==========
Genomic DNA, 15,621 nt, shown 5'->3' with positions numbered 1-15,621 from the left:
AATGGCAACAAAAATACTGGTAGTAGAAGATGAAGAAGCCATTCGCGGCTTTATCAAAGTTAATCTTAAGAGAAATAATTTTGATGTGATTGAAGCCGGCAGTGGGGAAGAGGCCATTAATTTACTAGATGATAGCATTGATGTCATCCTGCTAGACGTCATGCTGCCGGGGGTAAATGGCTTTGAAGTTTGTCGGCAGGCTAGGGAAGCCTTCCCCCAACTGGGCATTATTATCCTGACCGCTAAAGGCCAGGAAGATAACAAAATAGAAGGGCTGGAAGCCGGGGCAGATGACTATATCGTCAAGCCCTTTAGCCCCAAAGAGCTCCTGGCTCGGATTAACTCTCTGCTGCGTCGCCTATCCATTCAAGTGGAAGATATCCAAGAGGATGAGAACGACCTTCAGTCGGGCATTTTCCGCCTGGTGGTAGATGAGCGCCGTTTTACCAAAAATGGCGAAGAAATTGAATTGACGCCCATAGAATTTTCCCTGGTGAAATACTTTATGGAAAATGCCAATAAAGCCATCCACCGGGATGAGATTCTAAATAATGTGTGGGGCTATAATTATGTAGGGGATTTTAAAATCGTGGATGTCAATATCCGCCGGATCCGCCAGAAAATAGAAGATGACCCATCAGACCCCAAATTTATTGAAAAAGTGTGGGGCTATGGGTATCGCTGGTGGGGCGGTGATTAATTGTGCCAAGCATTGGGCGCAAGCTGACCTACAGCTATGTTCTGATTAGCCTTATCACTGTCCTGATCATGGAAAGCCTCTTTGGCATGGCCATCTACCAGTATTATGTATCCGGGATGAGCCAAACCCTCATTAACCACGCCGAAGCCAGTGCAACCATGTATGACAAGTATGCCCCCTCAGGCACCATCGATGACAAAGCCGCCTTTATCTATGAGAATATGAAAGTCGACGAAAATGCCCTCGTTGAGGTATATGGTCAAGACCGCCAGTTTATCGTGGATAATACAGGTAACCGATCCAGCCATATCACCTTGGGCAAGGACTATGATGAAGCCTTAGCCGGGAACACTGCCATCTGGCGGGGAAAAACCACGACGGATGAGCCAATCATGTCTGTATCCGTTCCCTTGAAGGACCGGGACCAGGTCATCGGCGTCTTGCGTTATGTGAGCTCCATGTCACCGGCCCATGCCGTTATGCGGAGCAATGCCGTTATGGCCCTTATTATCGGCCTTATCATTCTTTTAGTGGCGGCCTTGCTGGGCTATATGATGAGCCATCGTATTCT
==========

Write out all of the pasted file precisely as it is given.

Genomic DNA, 15,621 nt, shown 5'->3' with positions numbered 1-15,621 from the left:
AATGGCAACAAAAATACTGGTAGTAGAAGATGAAGAAGCCATTCGCGGCTTTATCAAAGTTAATCTTAAGAGAAATAATTTTGATGTGATTGAAGCCGGCAGTGGGGAAGAGGCCATTAATTTACTAGATGATAGCATTGATGTCATCCTGCTAGACGTCATGCTGCCGGGGGTAAATGGCTTTGAAGTTTGTCGGCAGGCTAGGGAAGCCTTCCCCCAACTGGGCATTATTATCCTGACCGCTAAAGGCCAGGAAGATAACAAAATAGAAGGGCTGGAAGCCGGGGCAGATGACTATATCGTCAAGCCCTTTAGCCCCAAAGAGCTCCTGGCTCGGATTAACTCTCTGCTGCGTCGCCTATCCATTCAAGTGGAAGATATCCAAGAGGATGAGAACGACCTTCAGTCGGGCATTTTCCGCCTGGTGGTAGATGAGCGCCGTTTTACCAAAAATGGCGAAGAAATTGAATTGACGCCCATAGAATTTTCCCTGGTGAAATACTTTATGGAAAATGCCAATAAAGCCATCCACCGGGATGAGATTCTAAATAATGTGTGGGGCTATAATTATGTAGGGGATTTTAAAATCGTGGATGTCAATATCCGCCGGATCCGCCAGAAAATAGAAGATGACCCATCAGACCCCAAATTTATTGAAAAAGTGTGGGGCTATGGGTATCGCTGGTGGGGCGGTGATTAATTGTGCCAAGCATTGGGCGCAAGCTGACCTACAGCTATGTTCTGATTAGCCTTATCACTGTCCTGATCATGGAAAGCCTCTTTGGCATGGCCATCTACCAGTATTATGTATCCGGGATGAGCCAAACCCTCATTAACCACGCCGAAGCCAGTGCAACCATGTATGACAAGTATGCCCCCTCAGGCACCATCGATGACAAAGCCGCCTTTATCTATGAGAATATGAAAGTCGACGAAAATGCCCTCGTTGAGGTATATGGTCAAGACCGCCAGTTTATCGTGGATAATACAGGTAACCGATCCAGCCATATCACCTTGGGCAAGGACTATGATGAAGCCTTAGCCGGGAACACTGCCATCTGGCGGGGAAAAACCACGACGGATGAGCCAATCATGTCTGTATCCGTTCCCTTGAAGGACCGGGACCAGGTCATCGGCGTCTTGCGTTATGTGAGCTCCATGTCACCGGCCCATGCCGTTATGCGGAGCAATGCCGTTATGGCCCTTATTATCGGCCTTATCATTCTTTTAGTGGCGGCCTTGCTGGGCTATATGATGAGCCATCGTATTCT